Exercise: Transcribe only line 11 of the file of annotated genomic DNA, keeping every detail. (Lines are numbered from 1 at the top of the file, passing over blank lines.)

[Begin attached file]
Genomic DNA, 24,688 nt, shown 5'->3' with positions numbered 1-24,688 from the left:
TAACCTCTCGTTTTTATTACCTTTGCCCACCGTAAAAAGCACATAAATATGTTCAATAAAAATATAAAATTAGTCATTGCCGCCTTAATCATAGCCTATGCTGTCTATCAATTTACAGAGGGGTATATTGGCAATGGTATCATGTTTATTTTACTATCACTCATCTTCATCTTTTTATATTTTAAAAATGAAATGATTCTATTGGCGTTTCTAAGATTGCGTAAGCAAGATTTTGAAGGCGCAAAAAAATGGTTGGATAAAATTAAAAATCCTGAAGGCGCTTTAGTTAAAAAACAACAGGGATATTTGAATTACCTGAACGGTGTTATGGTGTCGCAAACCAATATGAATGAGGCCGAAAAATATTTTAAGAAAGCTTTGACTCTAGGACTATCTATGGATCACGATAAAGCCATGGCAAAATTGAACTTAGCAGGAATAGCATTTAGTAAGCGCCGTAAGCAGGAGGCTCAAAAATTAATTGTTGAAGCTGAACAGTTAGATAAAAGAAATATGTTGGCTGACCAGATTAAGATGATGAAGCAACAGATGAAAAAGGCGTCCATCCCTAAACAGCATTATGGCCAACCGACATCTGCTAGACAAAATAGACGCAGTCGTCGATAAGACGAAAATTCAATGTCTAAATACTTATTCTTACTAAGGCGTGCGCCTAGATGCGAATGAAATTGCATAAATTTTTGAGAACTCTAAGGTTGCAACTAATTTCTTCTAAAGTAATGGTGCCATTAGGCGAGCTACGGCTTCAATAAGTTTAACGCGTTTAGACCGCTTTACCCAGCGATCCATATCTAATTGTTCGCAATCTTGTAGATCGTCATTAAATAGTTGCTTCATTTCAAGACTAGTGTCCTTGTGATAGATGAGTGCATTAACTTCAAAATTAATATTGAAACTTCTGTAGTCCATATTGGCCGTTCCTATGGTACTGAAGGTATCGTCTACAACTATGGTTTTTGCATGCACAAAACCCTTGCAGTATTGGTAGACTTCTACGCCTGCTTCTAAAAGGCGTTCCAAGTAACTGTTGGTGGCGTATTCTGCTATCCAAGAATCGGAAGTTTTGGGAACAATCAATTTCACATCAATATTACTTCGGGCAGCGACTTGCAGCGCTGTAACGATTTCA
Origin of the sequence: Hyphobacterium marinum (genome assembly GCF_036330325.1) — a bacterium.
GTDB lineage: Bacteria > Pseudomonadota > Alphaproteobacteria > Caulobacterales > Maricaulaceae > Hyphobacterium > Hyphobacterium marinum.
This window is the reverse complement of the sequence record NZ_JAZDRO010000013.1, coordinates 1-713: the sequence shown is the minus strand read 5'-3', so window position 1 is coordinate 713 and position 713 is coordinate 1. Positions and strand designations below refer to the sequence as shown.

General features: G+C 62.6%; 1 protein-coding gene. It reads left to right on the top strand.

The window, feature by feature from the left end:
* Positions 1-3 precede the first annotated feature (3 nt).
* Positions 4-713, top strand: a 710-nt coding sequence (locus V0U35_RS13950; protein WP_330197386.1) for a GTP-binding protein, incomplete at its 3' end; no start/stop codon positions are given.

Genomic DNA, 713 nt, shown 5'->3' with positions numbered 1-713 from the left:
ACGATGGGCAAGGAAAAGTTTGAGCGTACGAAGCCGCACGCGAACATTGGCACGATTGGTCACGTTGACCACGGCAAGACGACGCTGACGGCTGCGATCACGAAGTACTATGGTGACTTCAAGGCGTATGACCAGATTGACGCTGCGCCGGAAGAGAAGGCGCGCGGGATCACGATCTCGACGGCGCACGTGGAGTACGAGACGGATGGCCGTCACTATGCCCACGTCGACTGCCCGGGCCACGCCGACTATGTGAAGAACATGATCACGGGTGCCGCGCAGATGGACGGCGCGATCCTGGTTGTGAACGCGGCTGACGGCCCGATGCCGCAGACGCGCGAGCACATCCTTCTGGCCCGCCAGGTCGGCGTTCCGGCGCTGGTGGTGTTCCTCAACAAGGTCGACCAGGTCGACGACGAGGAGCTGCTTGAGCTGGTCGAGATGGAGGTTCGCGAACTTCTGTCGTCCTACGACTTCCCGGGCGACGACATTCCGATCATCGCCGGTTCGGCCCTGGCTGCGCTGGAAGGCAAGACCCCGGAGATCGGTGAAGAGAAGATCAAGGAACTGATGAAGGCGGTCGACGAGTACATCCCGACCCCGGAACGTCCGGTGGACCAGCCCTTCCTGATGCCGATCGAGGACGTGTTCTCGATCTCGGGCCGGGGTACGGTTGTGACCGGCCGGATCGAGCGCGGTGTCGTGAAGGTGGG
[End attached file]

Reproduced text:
ACGATGGGCAAGGAAAAGTTTGAGCGTACGAAGCCGCACGCGAACATTGGCACGATTGGTCACGTTGACCACGGCAAGACGACGCTGACGGCTGCGATCACGAAGTACTATGGTGACTTCAAGGCGTATGACCAGATTGACGCTGCGCCGGAAGAGAAGGCGCGCGGGATCACGATCTCGACGGCGCACGTGGAGTACGAGACGGATGGCCGTCACTATGCCCACGTCGACTGCCCGGGCCACGCCGACTATGTGAAGAACATGATCACGGGTGCCGCGCAGATGGACGGCGCGATCCTGGTTGTGAACGCGGCTGACGGCCCGATGCCGCAGACGCGCGAGCACATCCTTCTGGCCCGCCAGGTCGGCGTTCCGGCGCTGGTGGTGTTCCTCAACAAGGTCGACCAGGTCGACGACGAGGAGCTGCTTGAGCTGGTCGAGATGGAGGTTCGCGAACTTCTGTCGTCCTACGACTTCCCGGGCGACGACATTCCGATCATCGCCGGTTCGGCCCTGGCTGCGCTGGAAGGCAAGACCCCGGAGATCGGTGAAGAGAAGATCAAGGAACTGATGAAGGCGGTCGACGAGTACATCCCGACCCCGGAACGTCCGGTGGACCAGCCCTTCCTGATGCCGATCGAGGACGTGTTCTCGATCTCGGGCCGGGGTACGGTTGTGACCGGCCGGATCGAGCGCGGTGTCGTGAAGGTGGG